While the recording process surrounding New Bermuda has remained unchanged, the actual construction of the songs differs massively. Beforehand, the music was very much Kerry's [McCoy, guitars] responsibility. Having enlisted the aforementioned Dan Tracy alongside Stephen Clark [bass] and Shiv Mehra [guitars], Deafheaven's current line-up has remained stable for the past couple of years. This, it seems, has reaped its rancid rewards.

“It was much more the five of us,” Clarke tells of New Bermuda's gestation. “The best part of this writing experience was that Kerry would write a couple of riffs and bring them to the table. We'd hash it out so many times that Stephen would create a bassline and enhance the song, or Dan would play it so many times his fills would get more interesting and that'd bring extra nuances to it, or Shiv would come up with an extra riff. Sunbather was limited to Kerry's writing style, and even though he presented the New Bermuda songs in a fuller way, everyone’s' brains worked together. The record would have sounded a lot different if it was just Kerry.”

From the sound of things, New Bermuda will be an absolute rager; lead single Brought To The Water couples the sound exhibited on Sunbather with the thrash influences mentioned previously. Not in a cut and paste way – in an omniscient, wise manner of bands much older than Deafheaven. The molten musical output of New Bermuda is somewhat bittersweet, though, with its lyrics and overall atmosphere akin to utter hopelessness.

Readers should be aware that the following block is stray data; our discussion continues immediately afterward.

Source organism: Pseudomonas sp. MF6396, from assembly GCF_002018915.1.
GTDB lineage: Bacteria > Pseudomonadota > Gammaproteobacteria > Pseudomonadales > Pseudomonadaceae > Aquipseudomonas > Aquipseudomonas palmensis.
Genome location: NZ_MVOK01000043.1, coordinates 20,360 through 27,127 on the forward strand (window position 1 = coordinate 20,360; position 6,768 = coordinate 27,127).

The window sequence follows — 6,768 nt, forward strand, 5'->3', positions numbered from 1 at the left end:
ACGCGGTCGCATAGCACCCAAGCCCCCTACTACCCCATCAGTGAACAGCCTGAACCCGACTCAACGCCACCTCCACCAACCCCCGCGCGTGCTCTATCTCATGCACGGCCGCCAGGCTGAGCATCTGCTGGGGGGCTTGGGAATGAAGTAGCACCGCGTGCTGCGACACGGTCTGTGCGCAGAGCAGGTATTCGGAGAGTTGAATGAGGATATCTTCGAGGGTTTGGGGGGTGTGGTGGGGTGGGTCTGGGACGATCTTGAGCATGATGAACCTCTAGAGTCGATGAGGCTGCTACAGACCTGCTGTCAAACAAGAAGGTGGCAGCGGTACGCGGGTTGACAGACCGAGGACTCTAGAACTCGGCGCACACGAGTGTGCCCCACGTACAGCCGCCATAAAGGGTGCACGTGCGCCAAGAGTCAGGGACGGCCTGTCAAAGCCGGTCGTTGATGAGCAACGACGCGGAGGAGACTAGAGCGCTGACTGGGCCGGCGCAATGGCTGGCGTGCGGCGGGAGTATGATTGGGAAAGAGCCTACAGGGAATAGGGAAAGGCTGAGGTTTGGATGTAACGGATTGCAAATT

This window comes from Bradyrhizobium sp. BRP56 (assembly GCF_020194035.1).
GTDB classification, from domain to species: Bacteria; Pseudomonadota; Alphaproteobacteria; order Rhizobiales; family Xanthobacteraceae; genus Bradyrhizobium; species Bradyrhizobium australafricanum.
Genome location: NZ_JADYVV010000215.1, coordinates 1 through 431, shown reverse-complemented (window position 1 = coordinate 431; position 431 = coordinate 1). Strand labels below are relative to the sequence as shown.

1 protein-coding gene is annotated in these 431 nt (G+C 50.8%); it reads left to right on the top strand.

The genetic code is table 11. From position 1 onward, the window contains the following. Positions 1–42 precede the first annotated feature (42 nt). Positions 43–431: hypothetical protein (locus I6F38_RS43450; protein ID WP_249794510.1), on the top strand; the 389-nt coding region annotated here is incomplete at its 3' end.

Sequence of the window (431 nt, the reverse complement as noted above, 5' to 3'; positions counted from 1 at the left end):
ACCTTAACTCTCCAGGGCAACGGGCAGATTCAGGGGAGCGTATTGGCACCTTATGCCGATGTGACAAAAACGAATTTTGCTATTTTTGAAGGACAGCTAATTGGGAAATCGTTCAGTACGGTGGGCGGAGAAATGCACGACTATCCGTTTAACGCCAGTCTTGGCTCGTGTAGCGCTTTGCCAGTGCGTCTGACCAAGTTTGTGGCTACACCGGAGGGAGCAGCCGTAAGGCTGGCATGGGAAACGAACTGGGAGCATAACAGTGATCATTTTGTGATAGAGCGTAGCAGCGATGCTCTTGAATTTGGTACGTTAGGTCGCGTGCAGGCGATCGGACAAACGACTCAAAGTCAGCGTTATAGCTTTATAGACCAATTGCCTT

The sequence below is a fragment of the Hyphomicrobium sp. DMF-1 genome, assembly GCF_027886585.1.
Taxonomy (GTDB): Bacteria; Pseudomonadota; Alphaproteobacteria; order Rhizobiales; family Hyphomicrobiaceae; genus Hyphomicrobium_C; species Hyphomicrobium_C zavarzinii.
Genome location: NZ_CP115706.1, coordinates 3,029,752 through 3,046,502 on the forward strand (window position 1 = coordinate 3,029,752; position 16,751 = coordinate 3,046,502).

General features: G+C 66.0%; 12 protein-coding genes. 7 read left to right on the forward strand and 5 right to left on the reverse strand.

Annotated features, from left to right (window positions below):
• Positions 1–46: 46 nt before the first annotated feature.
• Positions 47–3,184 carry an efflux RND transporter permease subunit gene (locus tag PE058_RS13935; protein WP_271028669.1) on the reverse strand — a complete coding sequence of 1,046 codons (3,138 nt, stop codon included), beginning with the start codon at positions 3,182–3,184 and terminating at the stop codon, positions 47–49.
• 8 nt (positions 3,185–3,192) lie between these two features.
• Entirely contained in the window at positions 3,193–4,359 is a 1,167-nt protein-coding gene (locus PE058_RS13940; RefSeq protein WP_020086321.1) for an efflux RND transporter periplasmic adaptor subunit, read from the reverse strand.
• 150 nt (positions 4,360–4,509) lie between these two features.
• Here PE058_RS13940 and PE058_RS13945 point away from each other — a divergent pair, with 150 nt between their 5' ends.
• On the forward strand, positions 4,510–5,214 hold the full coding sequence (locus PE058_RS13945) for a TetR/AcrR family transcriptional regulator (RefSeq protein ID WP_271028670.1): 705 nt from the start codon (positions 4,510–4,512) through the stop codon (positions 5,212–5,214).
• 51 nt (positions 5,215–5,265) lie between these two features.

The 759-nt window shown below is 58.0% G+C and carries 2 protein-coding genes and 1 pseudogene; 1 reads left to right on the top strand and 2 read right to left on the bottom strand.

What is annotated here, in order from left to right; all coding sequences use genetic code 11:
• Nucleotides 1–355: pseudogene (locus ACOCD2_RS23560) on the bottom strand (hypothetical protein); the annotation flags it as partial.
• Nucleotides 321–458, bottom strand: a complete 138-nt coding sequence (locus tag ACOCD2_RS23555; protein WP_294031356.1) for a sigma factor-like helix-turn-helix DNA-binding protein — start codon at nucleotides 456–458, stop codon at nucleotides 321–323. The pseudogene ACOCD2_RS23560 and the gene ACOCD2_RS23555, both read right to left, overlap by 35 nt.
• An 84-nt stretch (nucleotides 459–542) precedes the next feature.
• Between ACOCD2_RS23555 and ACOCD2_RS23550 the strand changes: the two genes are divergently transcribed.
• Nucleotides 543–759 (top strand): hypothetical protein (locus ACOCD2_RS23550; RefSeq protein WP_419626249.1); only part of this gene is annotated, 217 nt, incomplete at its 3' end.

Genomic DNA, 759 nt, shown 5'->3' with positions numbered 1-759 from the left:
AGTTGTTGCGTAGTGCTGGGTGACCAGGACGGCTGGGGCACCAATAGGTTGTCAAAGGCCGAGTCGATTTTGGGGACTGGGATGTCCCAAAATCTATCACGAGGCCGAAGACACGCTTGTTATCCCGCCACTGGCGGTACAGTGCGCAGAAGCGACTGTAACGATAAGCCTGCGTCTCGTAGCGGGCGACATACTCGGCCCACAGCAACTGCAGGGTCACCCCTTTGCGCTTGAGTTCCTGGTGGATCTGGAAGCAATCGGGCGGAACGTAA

“Me, Stephen, Kerry and three or four other guys were living in a one bedroom apartment for years,” explains Clarke, laying down the groundwork for New Bermuda's tale. “Kerry and I shared the living room! That's what Sunbather was – longing for something better. The record started getting accolades, it sold better and we became more financially stable. We all moved to Los Angeles. We got apartments. I got a dog. Kerry got a cat. I moved in with my girlfriend. It was this stability I'd wanted and yearned for. For the first time, I was being introduced to adulthood. It was painfully monotonous. I felt trapped. If that was the one thing I wanted for so many years and, now I have it, I'm unhappy, then what does that say about me? What will it take for me to be satisfied with life?

New Bermuda is Los Angeles. It's where I thought paradise would be and, in the midst of that, the waters of reality swallow you and pull you under. I got really depressed – the band was experiencing all these highs but they were meshing equally with all these lows. While Sunbather has this dreaminess to it, New Bermuda is the reality. Thematically, it's a lot darker. It's angry. Not to say I'm ungrateful, and that's where the personal struggle lies: we're so lucky. It's amazing to live off your music – nobody I knew, until we actually started playing with touring musicians, had been able to reach this point. I'm grateful and I ask myself, 'Why aren't you happy?' You just end up as this bitter asshole. It's an internal struggle.”

As we wrap up the interview, George Clarke does not seem like a 'bitter asshole'. He excitedly fawns over '70s rock/death metal hybrid Tribulation, whom Deafheaven handpicked to tour the States with this Autumn. When quizzed about the inevitable touring cycle that will follow New Bermuda, he pauses for a second. He smiles. “Hit the pavement,” he concludes, grinning the grin of a man content. “Work for it. That's all you can do.”

New Bermuda is out 2nd October, via ANTI-Records.